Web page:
The latter is more correct than the former. The internal dynamo is powered by core energy sources, specifically the heat-flow. Earth's rotation contributes to the overall vorticity in the core that helps convection occur, but the energy source is chiefly thermodynamic. Venus may or may not have a solid core, so I think the second source is perhaps premature about that particular item. But there is very likely some significant difference between the cores which causes Venus's field to currently be negligible. That's only for now. We don't have any data on just how recently the field died away and if Venus is merely going through a low field phase before the core kicks in again. Russell's statements are conclusions from a model of Venus's geophysics NOT from direct data other than the present-day low field. His model might be right, but it's just one amongst many.

    Due to the high surface temperature what Venus doesn't have is remnant crustal magnetism, which on Earth is so important to the field's local structure and strength. It's just too hot on Venus.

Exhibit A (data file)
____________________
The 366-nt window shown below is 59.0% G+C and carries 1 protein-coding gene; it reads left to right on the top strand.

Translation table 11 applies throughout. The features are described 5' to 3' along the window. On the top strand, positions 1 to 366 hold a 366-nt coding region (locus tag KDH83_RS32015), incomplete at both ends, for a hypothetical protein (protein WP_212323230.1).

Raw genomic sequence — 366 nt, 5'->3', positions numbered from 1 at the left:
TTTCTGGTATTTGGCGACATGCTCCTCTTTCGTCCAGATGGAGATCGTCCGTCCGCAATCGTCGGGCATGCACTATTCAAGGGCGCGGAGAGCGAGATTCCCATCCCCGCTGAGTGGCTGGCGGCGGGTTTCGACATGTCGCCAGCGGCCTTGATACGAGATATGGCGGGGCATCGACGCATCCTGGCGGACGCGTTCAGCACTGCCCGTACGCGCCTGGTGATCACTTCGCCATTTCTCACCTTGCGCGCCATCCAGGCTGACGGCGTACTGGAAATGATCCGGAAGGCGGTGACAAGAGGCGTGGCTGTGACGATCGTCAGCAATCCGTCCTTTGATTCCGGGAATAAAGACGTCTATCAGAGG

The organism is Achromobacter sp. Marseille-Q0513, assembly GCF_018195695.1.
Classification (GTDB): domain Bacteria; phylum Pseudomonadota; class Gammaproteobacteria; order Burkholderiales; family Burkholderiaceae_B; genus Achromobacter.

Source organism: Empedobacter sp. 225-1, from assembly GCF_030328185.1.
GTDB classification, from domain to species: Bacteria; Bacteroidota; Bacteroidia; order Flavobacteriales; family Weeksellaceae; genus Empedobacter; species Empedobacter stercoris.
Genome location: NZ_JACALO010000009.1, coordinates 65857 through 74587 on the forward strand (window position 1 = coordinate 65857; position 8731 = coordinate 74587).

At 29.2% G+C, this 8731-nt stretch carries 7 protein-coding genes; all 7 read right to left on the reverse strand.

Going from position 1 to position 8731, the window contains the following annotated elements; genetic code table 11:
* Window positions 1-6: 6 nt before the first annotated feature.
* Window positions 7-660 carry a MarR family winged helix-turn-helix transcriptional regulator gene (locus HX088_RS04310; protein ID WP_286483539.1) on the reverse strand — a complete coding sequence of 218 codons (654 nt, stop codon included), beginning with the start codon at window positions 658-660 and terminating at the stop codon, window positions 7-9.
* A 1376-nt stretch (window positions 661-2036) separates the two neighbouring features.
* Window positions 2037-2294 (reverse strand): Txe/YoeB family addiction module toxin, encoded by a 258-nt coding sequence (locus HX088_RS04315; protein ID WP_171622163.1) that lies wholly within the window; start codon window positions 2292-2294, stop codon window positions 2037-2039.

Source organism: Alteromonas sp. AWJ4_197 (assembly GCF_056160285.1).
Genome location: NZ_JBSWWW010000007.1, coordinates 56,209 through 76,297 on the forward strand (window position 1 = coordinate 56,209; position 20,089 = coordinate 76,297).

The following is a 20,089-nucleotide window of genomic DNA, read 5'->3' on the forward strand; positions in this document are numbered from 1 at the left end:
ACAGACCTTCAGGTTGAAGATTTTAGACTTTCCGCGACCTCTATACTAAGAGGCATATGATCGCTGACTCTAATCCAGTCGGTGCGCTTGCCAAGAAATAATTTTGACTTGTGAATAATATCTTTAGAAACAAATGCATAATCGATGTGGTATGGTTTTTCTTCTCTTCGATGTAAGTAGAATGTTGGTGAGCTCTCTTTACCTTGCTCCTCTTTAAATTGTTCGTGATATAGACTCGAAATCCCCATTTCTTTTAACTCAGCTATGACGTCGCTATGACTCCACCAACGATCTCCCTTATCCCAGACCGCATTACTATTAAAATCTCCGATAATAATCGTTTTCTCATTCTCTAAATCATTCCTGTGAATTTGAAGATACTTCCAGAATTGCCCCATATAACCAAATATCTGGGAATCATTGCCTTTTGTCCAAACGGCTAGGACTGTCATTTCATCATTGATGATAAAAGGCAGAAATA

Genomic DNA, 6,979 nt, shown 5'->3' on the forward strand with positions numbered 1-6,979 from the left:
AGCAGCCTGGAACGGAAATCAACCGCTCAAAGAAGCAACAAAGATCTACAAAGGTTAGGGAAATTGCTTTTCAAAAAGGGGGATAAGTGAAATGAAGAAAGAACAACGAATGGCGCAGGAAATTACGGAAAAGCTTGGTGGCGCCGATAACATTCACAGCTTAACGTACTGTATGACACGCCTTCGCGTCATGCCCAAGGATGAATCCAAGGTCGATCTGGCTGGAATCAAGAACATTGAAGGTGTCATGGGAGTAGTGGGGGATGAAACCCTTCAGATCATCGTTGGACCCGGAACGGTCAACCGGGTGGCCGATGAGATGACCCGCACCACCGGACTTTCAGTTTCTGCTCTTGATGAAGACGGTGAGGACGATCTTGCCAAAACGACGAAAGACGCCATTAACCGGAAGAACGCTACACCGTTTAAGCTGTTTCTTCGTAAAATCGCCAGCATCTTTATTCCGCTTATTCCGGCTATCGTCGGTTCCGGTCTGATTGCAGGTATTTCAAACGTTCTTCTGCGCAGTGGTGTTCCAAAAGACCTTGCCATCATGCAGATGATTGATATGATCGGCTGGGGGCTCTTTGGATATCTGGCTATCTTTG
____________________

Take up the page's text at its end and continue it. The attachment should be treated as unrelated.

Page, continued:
Last edited by a moderator: May 4, 2017
  9. Nov 14, 2009 #8
    Better late than never.

    Elaborating a bit more on the core business.

    It is hypothized (Gary Glatzmeier) that Earths magnetic field is the total vector resultant of heat convection currents of the fluid outer core of the Earth, transporting the geothermal heat from the solid inner core to the mantle.

    If this is correct then it would follow logically that Venus either has no fluid outer core or not enough heat gradient in the core(s) to cause convection currents.

    If this mechanism is related to the rotation of the planet then it might relate to internal friction between the several shells of the cores due to different precession tendencies as http://www.me.ucsb.edu/dept_site/vanyo.htm [Broken] attempted to research. Obviously core mantle friction due to different precession of the different rotation axes is no factor for Venus.

    I hope it helps
     
    Last edited by a moderator: May 4, 2017
  10. Nov 30, 2009 #9
    I would like to point out that, regarding the strength of gravity, related to the depth below the surface of a planet, the gravity reduces, and the pressure increases, so that, at the centre of the planet, a body is weightless, but the pressure is at its maximum.